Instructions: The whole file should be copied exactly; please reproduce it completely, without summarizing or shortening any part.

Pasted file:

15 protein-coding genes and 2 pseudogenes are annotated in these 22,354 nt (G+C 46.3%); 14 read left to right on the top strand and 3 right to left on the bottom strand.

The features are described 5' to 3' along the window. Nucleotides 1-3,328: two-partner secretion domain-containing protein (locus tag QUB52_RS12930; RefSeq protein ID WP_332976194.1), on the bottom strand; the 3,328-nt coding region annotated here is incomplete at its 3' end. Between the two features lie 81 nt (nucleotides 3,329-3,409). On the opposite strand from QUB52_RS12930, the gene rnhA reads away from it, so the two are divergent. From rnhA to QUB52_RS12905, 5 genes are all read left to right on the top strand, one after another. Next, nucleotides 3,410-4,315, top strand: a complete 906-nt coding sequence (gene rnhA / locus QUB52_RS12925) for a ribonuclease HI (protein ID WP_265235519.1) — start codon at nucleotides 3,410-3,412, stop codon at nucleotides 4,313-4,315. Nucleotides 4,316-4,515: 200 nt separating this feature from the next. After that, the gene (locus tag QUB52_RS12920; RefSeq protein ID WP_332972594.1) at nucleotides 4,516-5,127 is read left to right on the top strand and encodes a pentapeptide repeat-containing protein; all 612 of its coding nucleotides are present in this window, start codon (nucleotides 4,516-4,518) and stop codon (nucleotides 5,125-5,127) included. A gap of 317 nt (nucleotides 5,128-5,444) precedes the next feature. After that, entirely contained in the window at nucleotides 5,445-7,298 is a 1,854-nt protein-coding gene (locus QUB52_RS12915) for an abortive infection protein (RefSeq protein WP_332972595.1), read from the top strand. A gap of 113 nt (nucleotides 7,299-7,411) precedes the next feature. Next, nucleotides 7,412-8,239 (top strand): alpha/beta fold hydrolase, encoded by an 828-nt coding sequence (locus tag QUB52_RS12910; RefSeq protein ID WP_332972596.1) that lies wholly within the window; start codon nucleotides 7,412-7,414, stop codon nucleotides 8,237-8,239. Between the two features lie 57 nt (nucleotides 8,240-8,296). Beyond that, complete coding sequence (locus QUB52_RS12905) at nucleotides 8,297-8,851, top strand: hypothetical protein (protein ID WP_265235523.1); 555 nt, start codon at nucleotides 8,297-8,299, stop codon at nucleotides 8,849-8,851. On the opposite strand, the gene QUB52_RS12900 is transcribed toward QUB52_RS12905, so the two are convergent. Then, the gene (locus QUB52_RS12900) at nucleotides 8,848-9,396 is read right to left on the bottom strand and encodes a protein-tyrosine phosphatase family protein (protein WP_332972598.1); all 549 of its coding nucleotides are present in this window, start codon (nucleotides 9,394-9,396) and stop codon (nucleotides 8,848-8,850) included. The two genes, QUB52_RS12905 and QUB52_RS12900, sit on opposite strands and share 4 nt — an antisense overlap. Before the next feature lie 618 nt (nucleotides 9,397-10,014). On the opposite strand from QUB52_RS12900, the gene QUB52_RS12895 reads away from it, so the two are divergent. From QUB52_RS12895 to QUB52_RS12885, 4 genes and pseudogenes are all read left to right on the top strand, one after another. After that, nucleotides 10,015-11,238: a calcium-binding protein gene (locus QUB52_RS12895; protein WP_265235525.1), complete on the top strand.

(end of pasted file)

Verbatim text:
15 protein-coding genes and 2 pseudogenes are annotated in these 22,354 nt (G+C 46.3%); 14 read left to right on the top strand and 3 right to left on the bottom strand.

The features are described 5' to 3' along the window. Nucleotides 1-3,328: two-partner secretion domain-containing protein (locus tag QUB52_RS12930; RefSeq protein ID WP_332976194.1), on the bottom strand; the 3,328-nt coding region annotated here is incomplete at its 3' end. Between the two features lie 81 nt (nucleotides 3,329-3,409). On the opposite strand from QUB52_RS12930, the gene rnhA reads away from it, so the two are divergent. From rnhA to QUB52_RS12905, 5 genes are all read left to right on the top strand, one after another. Next, nucleotides 3,410-4,315, top strand: a complete 906-nt coding sequence (gene rnhA / locus QUB52_RS12925) for a ribonuclease HI (protein ID WP_265235519.1) — start codon at nucleotides 3,410-3,412, stop codon at nucleotides 4,313-4,315. Nucleotides 4,316-4,515: 200 nt separating this feature from the next. After that, the gene (locus tag QUB52_RS12920; RefSeq protein ID WP_332972594.1) at nucleotides 4,516-5,127 is read left to right on the top strand and encodes a pentapeptide repeat-containing protein; all 612 of its coding nucleotides are present in this window, start codon (nucleotides 4,516-4,518) and stop codon (nucleotides 5,125-5,127) included. A gap of 317 nt (nucleotides 5,128-5,444) precedes the next feature. After that, entirely contained in the window at nucleotides 5,445-7,298 is a 1,854-nt protein-coding gene (locus QUB52_RS12915) for an abortive infection protein (RefSeq protein WP_332972595.1), read from the top strand. A gap of 113 nt (nucleotides 7,299-7,411) precedes the next feature. Next, nucleotides 7,412-8,239 (top strand): alpha/beta fold hydrolase, encoded by an 828-nt coding sequence (locus tag QUB52_RS12910; RefSeq protein ID WP_332972596.1) that lies wholly within the window; start codon nucleotides 7,412-7,414, stop codon nucleotides 8,237-8,239. Between the two features lie 57 nt (nucleotides 8,240-8,296). Beyond that, complete coding sequence (locus QUB52_RS12905) at nucleotides 8,297-8,851, top strand: hypothetical protein (protein ID WP_265235523.1); 555 nt, start codon at nucleotides 8,297-8,299, stop codon at nucleotides 8,849-8,851. On the opposite strand, the gene QUB52_RS12900 is transcribed toward QUB52_RS12905, so the two are convergent. Then, the gene (locus QUB52_RS12900) at nucleotides 8,848-9,396 is read right to left on the bottom strand and encodes a protein-tyrosine phosphatase family protein (protein WP_332972598.1); all 549 of its coding nucleotides are present in this window, start codon (nucleotides 9,394-9,396) and stop codon (nucleotides 8,848-8,850) included. The two genes, QUB52_RS12905 and QUB52_RS12900, sit on opposite strands and share 4 nt — an antisense overlap. Before the next feature lie 618 nt (nucleotides 9,397-10,014). On the opposite strand from QUB52_RS12900, the gene QUB52_RS12895 reads away from it, so the two are divergent. From QUB52_RS12895 to QUB52_RS12885, 4 genes and pseudogenes are all read left to right on the top strand, one after another. After that, nucleotides 10,015-11,238: a calcium-binding protein gene (locus QUB52_RS12895; protein WP_265235525.1), complete on the top strand.